Black Catechu (Chinese: Er cha, Acacia catechu) belongs to the category of Substances for topical application. It moderates pain, stops bleeding due to external trauma

Da HuangChinese Rhubarb (Chinese: Da Huang, Rheum palmatum L ) belongs to the category of Downward Draining Herbs. These herbs are commonly used to stimulate or lubricate the gastrointestinal tract and facilitate the expulsion of stool. According to our East Earth Trade Winds herbalist Da Huang whose main purpose is to drain heat and purge accumulations also has the effect of invigorating the blood and dispelling blood stasis and it is used for blood stasis due to traumatic injury. It is used with Angelicae sinensis (dang gui), Semen Persicae (tao ren) and Carthami (hong hua) for blood stasis.

Pu Gong YingDandelion (Chinese: Pu gong Ying, Taraxaci Mongolici) belong to the herbal category Herbs that Clear Heat and Resolve Toxicity. This herb can disperse Qi stagnation and reduce swelling.

dragons_blood-product_1x-1403631315Dragon’s Blood (Chinese: Xue Jie; Botanical name: Sanguis Draconis) is a resinous secretion of the fruit of Daemonorops draco. Our East Earth Trade Winds herbalist says that it gets its name because of its resemblance to dried blood. It belongs to the category of Herbs that Circulate the Blood. It dispels blood stasis and alleviates pain and is used for symptoms related to injury from falls, fractures, bruises, and sprains. It is used with Olibanum and Myrrh for bruising, swelling, and pain from trauma. It can stop bleeding when applied topically to an external injury. It invigorates the blood, disperse stasis, and stops pain. Sanguis Draconis is often combined with Olibanum and Myrrh. All three of these herbs have similar functions but Sanguis Draconis is most able to promote the regeneration of tissue, help sores heal, and stop bleeding.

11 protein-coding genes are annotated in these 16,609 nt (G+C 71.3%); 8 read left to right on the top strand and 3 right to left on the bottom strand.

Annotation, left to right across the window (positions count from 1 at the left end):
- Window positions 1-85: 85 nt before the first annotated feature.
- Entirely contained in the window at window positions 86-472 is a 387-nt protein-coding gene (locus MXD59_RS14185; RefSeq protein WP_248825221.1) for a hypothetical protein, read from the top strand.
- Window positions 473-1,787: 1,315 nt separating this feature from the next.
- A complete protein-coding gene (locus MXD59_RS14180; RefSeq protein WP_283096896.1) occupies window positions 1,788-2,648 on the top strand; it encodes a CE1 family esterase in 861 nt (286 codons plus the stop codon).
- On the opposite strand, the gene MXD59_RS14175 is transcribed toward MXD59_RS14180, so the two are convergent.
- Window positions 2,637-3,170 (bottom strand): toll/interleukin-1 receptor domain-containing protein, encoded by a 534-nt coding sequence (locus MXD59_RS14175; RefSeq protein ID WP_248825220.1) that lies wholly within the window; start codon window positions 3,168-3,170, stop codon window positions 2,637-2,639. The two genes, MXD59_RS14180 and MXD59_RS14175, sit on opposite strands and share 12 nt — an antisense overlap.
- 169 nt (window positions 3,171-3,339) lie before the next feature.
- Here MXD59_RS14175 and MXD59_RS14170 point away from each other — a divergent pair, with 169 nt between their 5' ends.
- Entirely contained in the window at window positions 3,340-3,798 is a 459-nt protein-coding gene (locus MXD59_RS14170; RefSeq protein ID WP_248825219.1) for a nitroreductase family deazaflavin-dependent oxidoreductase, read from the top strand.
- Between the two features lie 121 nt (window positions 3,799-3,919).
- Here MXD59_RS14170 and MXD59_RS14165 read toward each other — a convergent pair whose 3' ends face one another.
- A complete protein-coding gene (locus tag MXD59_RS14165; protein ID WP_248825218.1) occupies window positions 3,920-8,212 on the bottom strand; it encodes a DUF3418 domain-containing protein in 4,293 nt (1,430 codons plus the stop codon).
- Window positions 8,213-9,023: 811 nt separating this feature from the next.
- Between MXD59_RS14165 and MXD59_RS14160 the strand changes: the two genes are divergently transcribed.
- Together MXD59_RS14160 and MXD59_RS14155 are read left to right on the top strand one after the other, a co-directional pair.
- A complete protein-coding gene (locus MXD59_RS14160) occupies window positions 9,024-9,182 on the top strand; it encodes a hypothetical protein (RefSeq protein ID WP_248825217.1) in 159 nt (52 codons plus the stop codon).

Gu Sui buDrynaria (Chinese: Gu sui bu, Drynaria roosii) is a Yang Tonifying Herb. It tonifies the Kidneys and strengthens bones. It promotes the mending of the sinews and bones and is used for traumatic injuries such as falls,fractures, contusions, and sprains. It is especially useful for ligament injuries and simple fractures.